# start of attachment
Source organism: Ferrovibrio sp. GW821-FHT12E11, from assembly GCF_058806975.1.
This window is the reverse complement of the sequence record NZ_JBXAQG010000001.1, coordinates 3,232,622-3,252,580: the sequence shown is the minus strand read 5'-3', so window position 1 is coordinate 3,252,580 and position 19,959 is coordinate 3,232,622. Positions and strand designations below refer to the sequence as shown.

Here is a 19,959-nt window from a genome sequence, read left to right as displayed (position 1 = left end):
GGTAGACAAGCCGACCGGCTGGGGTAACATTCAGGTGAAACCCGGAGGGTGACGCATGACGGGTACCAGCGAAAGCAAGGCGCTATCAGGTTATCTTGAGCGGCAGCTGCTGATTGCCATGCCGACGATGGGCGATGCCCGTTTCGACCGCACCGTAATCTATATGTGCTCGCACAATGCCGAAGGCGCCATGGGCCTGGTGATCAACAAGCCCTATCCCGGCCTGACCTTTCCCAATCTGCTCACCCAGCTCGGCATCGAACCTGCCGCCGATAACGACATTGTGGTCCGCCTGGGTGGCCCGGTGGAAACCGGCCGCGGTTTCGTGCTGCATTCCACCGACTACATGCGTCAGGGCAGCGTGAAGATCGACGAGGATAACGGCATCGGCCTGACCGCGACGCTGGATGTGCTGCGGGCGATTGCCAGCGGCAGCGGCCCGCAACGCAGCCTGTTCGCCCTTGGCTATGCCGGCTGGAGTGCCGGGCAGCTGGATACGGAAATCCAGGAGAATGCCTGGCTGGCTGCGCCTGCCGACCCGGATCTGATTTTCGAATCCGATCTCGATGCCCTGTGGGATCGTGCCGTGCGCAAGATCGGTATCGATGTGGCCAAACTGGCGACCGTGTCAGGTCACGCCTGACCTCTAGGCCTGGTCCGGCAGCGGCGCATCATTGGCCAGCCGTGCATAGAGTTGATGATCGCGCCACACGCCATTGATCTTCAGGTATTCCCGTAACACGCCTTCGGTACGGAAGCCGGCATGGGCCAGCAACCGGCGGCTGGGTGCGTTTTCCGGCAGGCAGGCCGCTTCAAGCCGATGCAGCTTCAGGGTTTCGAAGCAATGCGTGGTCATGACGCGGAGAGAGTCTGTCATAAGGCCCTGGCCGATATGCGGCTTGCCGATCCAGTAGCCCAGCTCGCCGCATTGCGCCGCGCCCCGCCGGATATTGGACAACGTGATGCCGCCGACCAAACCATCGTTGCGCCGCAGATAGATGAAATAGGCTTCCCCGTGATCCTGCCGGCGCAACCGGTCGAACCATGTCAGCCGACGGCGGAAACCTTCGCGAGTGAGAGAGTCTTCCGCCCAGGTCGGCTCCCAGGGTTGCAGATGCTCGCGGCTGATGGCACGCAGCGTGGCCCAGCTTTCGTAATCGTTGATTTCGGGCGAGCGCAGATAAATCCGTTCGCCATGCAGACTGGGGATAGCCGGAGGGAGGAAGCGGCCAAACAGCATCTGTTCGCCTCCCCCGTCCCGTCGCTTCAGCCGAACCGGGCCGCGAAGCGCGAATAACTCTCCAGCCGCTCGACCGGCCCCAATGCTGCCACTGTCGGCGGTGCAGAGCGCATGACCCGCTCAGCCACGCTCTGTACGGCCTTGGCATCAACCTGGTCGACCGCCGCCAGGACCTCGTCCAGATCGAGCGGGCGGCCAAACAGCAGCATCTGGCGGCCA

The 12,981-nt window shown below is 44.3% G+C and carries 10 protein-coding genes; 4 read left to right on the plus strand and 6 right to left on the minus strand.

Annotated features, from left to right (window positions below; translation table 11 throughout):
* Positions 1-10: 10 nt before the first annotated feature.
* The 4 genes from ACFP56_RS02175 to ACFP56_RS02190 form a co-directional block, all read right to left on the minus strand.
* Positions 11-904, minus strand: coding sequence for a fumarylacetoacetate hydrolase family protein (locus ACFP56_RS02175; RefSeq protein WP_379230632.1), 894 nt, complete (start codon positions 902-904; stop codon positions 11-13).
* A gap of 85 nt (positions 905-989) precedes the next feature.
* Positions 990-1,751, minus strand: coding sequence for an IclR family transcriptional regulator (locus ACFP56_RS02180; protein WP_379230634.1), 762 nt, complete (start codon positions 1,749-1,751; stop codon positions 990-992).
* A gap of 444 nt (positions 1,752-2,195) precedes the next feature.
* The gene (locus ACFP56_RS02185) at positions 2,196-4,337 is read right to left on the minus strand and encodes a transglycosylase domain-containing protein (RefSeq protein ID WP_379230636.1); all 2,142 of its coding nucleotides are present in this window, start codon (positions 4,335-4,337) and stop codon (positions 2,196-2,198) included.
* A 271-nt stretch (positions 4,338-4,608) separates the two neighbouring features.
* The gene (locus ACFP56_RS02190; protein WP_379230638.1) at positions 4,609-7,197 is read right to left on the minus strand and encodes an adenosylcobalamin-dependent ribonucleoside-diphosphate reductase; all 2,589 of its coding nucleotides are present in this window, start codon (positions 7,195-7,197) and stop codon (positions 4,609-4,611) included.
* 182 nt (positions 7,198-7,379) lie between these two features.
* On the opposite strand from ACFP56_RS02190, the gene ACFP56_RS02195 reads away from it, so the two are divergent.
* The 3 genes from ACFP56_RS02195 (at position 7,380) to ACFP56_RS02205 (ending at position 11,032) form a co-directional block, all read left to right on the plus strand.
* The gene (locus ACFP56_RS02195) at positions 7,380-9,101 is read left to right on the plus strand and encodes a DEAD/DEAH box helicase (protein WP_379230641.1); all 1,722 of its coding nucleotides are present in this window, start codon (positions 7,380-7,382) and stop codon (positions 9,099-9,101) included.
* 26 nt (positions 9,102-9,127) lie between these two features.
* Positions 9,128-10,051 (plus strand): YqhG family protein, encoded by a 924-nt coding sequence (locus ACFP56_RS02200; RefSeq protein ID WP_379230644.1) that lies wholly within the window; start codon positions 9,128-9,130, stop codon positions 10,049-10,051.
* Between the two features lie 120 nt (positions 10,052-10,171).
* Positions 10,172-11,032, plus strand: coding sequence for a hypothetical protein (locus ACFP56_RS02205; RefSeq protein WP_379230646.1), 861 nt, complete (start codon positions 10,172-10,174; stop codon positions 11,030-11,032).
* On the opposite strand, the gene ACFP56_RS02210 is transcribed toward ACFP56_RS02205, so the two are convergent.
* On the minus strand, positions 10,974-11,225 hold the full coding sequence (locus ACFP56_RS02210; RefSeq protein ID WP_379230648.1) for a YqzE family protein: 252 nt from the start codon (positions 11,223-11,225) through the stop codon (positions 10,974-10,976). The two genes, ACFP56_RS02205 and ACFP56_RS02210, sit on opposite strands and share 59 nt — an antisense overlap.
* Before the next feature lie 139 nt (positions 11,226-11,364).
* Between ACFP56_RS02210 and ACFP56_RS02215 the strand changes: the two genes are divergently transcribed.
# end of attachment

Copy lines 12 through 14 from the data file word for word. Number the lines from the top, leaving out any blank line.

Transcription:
* A gap of 444 nt (positions 1,752-2,195) precedes the next feature.
* The gene (locus ACFP56_RS02185) at positions 2,196-4,337 is read right to left on the minus strand and encodes a transglycosylase domain-containing protein (RefSeq protein ID WP_379230636.1); all 2,142 of its coding nucleotides are present in this window, start codon (positions 4,335-4,337) and stop codon (positions 2,196-2,198) included.
* A 271-nt stretch (positions 4,338-4,608) separates the two neighbouring features.